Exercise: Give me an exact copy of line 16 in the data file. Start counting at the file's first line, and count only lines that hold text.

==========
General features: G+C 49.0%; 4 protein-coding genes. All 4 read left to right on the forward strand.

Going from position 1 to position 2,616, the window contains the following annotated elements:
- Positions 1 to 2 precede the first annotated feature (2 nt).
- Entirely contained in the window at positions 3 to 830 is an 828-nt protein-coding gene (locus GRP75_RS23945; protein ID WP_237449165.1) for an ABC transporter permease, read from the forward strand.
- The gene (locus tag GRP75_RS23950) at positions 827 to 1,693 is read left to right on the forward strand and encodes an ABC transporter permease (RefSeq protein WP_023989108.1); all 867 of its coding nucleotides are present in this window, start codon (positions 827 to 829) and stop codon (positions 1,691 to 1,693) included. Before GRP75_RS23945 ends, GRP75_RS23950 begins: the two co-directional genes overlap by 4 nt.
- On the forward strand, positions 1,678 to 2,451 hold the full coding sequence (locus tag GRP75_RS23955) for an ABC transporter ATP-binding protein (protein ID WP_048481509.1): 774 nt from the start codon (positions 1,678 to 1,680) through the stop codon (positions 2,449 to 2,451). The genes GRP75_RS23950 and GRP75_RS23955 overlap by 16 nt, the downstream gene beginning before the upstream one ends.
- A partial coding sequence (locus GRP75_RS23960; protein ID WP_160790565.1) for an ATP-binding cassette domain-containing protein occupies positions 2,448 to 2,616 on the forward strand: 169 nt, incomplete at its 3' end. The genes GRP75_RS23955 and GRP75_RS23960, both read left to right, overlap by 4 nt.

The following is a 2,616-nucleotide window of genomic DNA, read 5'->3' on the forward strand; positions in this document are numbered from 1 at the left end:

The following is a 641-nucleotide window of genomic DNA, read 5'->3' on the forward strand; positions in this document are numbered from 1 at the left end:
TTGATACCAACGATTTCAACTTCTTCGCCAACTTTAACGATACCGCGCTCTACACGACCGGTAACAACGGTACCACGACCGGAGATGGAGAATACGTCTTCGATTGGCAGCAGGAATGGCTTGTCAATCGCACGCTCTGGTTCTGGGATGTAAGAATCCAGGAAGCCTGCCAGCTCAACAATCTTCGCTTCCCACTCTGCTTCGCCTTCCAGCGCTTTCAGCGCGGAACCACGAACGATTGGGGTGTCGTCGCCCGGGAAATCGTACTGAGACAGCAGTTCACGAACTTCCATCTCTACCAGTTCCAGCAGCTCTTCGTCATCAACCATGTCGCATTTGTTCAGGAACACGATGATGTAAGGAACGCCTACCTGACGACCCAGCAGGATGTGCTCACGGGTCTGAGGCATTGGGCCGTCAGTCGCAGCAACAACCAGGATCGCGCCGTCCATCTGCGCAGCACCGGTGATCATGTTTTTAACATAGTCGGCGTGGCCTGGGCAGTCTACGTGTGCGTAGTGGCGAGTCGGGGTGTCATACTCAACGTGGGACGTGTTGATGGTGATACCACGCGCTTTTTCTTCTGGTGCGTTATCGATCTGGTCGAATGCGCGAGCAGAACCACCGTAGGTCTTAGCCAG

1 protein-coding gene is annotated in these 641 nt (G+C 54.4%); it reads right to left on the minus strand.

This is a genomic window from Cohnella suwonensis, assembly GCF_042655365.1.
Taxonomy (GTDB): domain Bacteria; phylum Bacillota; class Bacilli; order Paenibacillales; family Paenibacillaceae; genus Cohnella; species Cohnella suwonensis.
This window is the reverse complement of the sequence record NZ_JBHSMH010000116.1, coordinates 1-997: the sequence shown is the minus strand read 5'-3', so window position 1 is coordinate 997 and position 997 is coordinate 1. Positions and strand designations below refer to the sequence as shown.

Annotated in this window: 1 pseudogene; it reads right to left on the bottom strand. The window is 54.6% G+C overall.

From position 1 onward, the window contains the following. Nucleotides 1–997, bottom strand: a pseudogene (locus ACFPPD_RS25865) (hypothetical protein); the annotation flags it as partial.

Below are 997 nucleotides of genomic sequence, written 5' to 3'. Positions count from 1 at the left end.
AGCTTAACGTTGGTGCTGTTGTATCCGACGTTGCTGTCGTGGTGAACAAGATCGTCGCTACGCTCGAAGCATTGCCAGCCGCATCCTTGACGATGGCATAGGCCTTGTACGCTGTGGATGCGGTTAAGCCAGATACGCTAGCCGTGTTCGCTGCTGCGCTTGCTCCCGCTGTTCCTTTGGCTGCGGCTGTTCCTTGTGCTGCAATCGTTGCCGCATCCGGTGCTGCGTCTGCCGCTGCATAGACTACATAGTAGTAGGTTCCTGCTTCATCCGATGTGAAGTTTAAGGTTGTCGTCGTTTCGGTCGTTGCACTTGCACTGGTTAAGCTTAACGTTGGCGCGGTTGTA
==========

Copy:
From position 1 onward, the window contains the following. Nucleotides 1–997, bottom strand: a pseudogene (locus ACFPPD_RS25865) (hypothetical protein); the annotation flags it as partial.